Unlike many others commentators I didn't find the main narrator smooth sailing, though this might be a stylistic preference for the most part. He's not terrible, just that sometimes he sounds as though he's voicing a commercial. One major irritation was his failure to produce an English accent for the voice of John Keats - the attempt interferred with pleasurable listening of those parts (this is more of an issue in the next book than this one).
Simply not on the level of other sci-fi greats. Lots of cool ideas, but... It's so drawn out only to end before the ending! Honestly, no disrespect to mr simmons, this book does not belong on anyone's top sci-fi lists, which is unbelievably where I heard about it.
After reading it way back when it was first published in print, I recently listened to the audiobook version and had pretty much the same reaction to it. I feel almost obligated to admire the author for his skillful weaving of a complex, multi-layered web of tales, all written in totally different styles, each of them contributing in an ingenious way to our understanding of the world that forms the backdrop to this story. Really, really well done, and I fully understand why this book is a sci-fi classic.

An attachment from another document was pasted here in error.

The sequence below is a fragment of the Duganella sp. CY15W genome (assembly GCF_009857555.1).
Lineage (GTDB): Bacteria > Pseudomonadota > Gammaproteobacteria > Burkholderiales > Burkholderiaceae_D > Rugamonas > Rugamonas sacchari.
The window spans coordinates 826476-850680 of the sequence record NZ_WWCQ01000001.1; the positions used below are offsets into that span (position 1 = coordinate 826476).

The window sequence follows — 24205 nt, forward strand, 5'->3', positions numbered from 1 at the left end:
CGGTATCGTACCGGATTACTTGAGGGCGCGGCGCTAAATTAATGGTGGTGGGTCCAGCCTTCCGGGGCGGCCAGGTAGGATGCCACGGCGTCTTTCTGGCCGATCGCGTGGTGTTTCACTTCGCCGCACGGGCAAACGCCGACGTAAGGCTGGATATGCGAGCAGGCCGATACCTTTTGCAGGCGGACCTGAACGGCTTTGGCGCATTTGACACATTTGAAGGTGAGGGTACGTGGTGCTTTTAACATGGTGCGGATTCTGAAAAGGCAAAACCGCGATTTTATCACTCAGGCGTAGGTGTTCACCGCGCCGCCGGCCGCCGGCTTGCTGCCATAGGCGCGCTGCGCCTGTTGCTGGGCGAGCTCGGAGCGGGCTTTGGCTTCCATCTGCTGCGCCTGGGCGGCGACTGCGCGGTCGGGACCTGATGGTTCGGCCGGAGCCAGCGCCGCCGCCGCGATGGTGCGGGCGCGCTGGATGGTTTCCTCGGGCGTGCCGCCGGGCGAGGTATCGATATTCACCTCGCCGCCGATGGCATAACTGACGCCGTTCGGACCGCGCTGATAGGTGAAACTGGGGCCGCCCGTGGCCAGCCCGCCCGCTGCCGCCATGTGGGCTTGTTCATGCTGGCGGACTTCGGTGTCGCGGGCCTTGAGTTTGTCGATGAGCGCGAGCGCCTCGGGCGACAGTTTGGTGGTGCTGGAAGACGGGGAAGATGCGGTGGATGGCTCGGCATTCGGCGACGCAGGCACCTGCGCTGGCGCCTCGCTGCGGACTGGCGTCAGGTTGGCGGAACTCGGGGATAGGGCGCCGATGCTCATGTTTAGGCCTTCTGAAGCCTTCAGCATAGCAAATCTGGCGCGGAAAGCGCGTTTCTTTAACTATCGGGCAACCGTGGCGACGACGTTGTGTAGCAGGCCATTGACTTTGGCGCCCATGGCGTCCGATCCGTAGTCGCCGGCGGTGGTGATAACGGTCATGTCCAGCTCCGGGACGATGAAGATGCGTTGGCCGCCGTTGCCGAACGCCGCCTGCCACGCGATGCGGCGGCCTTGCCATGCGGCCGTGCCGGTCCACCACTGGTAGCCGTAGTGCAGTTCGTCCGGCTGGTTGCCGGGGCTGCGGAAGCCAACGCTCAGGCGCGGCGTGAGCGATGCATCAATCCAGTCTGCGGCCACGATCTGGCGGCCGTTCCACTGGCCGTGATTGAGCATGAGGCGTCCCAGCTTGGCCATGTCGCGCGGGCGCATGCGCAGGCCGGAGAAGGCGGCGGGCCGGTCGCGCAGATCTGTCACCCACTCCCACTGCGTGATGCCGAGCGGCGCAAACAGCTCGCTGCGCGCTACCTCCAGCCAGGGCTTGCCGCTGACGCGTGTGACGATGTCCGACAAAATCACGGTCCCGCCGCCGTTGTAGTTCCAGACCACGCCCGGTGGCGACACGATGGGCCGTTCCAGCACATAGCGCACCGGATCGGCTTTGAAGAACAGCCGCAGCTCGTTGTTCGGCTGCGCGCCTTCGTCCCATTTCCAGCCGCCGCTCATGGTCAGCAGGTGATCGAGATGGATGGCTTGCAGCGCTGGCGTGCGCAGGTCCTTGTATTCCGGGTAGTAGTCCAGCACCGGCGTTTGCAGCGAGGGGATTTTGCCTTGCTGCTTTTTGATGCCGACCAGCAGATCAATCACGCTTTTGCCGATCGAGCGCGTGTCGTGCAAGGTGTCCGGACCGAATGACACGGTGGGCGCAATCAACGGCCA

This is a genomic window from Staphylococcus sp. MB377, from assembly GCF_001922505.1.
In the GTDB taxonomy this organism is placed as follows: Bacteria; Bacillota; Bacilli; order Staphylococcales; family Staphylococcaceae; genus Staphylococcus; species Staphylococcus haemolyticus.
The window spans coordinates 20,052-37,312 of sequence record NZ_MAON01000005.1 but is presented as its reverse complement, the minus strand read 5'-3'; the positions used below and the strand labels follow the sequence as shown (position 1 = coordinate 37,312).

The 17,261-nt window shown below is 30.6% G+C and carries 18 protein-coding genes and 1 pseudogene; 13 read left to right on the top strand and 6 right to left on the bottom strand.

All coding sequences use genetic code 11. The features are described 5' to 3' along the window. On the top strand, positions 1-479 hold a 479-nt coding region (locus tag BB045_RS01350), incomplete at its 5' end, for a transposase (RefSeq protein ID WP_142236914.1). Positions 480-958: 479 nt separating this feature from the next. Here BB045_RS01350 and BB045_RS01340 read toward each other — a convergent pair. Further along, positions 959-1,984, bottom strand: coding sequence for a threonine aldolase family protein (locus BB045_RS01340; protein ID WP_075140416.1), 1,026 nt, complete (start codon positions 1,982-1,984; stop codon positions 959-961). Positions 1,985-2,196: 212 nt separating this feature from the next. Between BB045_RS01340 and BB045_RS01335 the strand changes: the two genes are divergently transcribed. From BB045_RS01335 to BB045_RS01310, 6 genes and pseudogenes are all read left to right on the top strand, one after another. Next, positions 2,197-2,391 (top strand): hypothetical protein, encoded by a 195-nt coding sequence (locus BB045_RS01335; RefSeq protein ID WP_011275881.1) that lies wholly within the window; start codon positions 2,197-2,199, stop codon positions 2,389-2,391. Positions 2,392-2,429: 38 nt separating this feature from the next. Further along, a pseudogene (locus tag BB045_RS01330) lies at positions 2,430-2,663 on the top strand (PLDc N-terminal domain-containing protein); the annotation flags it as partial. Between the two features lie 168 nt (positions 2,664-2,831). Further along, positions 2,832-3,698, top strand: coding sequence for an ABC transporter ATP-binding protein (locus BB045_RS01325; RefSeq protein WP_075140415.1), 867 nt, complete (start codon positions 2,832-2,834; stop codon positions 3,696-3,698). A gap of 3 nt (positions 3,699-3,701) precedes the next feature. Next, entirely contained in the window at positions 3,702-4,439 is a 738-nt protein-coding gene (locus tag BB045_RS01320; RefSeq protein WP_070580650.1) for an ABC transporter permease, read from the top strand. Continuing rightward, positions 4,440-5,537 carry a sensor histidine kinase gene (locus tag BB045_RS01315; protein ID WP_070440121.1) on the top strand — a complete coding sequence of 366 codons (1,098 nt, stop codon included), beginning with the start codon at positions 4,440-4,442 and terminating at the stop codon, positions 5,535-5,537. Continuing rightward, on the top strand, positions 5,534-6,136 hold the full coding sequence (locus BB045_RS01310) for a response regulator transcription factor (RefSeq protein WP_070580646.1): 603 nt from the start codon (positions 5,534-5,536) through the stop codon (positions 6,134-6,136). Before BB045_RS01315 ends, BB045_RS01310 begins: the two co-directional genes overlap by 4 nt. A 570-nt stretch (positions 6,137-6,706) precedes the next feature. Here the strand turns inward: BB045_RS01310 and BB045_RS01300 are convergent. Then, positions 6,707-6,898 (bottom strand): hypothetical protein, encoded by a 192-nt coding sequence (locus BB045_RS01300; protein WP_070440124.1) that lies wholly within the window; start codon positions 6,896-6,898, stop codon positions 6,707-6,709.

Alas, in the end it all sort of falls flat for me, a classic example of arts for art's sake. Some of the tales are gripping (Detective, Poet, Soldier, ) but the others just meander on without much purpose (in particular the Consul's tale). At times it feels like a sophomore in English studies trying to squeeze as many "big" words, as many memes as possible into a paragraph to impress the professor. If someone had seriously edited the book and cut 25% out, it would have been a masterpiece. Well, there's still the issue that it really ends just when it's about to become really interesting. I'm not huge fan of blatant cliffhangers books that leave essentially everything open and bring nothing to a (at least partial) conclusion.
The narration cast is outstanding. Having different characters narrated by different actors works extremely well here.The person reading the poet is brilliant!